August 23, 2021 New Landmark Shirley-Eustis Place may reveal more about Boston’s history of slavery
Mayor Kim Janey designated Roxbury’s Shirley-Eustis Place a Boston Landmark on August 20th, permanently protecting the 18th century site, now a museum.
The designation honors the rich history and architecture embodied in the rural home of two Massachusetts governors, and it sheds considerable light on the property’s associations with enslaved people of African descent who were known to have lived here and maintained the property for two generations of colonial governor William Shirley’s family.
Burgeoning research also suggests that one of the three buildings encompassed by the Landmark designation, 42-44 Shirley Street, may have been a barn or related outbuilding to the main house, and may have housed enslaved people.
For decades, residents in the Dudley Street neighborhood have heard stories of the non-descript 19th century multi-family residential structure at 42-44 Shirley Street as having historically housed enslaved people who worked the Shirley estate. Historic maps of the site show the consistent presence of an outbuilding throughout the 18th and 19th century, even as Roxbury grew and the estate was subdivided into a dense working class neighborhood in the 19th century.
Recent investigations revealed 18th century structural timbers, materials and construction within the 19th century building at 42-44 Shirley Street, some of which match the 18th century construction of the Shirley Eustis House. According to the Shirley-Eustis Place Study Report, the building “has a hewn principal rafter and common purlins, a system which was common to English barns and used in eastern New England into the nineteenth century. The lack of visible nails in the roof sheathing indicates presence of a double roof, similar to that of the Shirley Eustis House. The east basement, with its lime-washed frame, suggests that the space was used as a dairy or for other food storage.”
If this is true, it could be one of very few places in New England associate with enslaved people. Massachusetts’s Supreme Judicial Court formally abolished slavery in 1783. While the story of slavery in colonial Boston can be told through the Shirley-Eustis estate, where there were known to be generations of enslaved people of African ancestry, 42-44 Shirley Street could prove to be one of the few remaining properties that housed enslaved people.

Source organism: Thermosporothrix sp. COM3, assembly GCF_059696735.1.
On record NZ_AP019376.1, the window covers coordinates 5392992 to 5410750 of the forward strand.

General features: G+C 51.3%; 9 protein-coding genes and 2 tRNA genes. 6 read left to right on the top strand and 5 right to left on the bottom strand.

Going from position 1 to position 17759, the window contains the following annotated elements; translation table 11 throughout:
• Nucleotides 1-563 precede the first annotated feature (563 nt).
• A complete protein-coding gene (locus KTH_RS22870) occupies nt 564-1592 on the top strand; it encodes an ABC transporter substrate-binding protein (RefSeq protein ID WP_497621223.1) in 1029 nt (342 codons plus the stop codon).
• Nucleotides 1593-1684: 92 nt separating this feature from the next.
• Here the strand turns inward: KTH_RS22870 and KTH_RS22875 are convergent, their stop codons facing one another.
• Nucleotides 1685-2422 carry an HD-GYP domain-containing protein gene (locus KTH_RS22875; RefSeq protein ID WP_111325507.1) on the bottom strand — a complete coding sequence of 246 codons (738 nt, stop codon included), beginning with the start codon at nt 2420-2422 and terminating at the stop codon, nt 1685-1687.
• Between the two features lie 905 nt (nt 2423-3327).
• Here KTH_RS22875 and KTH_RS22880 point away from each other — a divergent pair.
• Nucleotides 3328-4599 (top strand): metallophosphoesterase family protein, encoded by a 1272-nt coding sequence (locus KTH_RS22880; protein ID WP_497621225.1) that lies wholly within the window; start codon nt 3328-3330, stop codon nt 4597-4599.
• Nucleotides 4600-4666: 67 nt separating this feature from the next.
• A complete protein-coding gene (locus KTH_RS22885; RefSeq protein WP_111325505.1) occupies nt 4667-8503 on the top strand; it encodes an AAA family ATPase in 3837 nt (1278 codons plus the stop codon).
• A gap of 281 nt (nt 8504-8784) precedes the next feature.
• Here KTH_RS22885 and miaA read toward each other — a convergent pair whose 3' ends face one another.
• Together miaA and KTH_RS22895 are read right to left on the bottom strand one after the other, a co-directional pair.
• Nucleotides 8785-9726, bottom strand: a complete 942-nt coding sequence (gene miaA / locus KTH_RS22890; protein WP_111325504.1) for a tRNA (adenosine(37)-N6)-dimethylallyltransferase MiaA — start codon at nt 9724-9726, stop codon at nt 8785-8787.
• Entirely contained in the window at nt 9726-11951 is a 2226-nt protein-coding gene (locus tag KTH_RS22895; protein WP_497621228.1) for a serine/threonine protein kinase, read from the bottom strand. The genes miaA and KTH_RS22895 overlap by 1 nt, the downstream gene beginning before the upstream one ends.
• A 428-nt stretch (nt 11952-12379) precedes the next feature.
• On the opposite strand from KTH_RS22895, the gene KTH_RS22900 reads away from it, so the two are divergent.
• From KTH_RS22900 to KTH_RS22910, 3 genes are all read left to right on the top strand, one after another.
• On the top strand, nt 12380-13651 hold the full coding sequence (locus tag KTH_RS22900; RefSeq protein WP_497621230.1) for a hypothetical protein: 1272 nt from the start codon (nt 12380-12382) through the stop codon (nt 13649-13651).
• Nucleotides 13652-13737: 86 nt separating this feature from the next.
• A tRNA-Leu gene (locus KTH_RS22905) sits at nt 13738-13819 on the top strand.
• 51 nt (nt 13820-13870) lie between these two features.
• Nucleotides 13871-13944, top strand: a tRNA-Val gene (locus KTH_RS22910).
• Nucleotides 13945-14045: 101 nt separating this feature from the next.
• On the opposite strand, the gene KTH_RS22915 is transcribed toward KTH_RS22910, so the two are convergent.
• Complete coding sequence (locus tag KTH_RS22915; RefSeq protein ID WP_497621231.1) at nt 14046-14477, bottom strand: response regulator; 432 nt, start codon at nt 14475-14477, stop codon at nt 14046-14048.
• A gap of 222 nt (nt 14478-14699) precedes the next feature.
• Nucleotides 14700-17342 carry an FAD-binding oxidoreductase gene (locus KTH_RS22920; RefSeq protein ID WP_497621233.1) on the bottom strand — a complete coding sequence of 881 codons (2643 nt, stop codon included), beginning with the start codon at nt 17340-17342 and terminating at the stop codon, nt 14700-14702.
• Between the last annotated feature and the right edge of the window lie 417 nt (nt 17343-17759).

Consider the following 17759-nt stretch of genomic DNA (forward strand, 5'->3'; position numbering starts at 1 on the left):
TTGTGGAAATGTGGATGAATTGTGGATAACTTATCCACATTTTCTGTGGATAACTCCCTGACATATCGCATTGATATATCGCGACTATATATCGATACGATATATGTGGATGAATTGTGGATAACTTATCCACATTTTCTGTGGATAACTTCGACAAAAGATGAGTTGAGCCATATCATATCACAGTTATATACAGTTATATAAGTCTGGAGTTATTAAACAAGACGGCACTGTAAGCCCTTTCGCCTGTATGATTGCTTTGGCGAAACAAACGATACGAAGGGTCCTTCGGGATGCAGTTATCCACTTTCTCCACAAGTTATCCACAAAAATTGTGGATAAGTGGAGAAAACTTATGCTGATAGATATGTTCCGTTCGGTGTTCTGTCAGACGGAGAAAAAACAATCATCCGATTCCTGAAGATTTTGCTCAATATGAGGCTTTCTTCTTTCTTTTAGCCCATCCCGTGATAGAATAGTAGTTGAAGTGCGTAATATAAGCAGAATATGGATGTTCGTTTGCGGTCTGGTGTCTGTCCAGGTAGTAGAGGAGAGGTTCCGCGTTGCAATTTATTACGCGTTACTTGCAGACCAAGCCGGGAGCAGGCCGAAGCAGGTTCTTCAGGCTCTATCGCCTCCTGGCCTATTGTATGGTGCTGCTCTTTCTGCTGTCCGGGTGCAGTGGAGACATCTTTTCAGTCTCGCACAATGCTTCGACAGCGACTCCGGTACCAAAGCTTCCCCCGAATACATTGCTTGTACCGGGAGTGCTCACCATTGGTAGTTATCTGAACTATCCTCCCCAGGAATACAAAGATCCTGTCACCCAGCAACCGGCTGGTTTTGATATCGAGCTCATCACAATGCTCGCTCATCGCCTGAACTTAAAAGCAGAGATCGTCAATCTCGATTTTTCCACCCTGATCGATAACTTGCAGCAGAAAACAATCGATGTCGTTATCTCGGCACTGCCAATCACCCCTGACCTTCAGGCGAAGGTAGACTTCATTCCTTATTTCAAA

Built between in 1747 as a summer estate for Massachusetts Colony Governor William Shirley (1694–1771), the Shirley-Eustis House is mostly known as home to two Massachusetts governors, having also been occupied by Governor William Eustis (1753–1825). As the neighborhood changed in the 19th and 20th centuries, it was converted into tenement housing and fell into serious disrepair by the middle of the 20th century. The Shirley-Eustis House Association was formed to save the house and restored it in the 1980s.
It is the current research of Phd Candidate Aabid Allibhai at Harvard University that is casting new light on slavery at Shirley-Eustis Place and particularly within the Shirley family. Allibhai’s “Working Report on Slavery at the Shirley-Eustis House” appears as an addendum to the Landmarks Commission’s study report, and explores the Shirley family’s purchases of enslaved people and their known work on and off the 33-acre estate in Roxbury.
Allibhai also explores the history of 42-44 Shirley Street, revealing the 18th century construction and materials.
At the celebration in Roxbury to mark the site’s Boston Landmark designation, Mayor Janey said “As we face modern-day racial inequities, it is essential to acknowledge our past by encouraging opportunities for collective processing of grief and investing in healing.”
Evolving research and new revelations are opportunities to tell a more comprehensive history of the many people whose lives were inextricably linked to Shirley-Eustis Place.
Read the Boston Landmarks Commission’s Study Report on Shirley-Eustis Place here.
To learn more about the Shirley Eustis House and information on visiting the museum, visit the Shirley-Eustis House Association’s website here.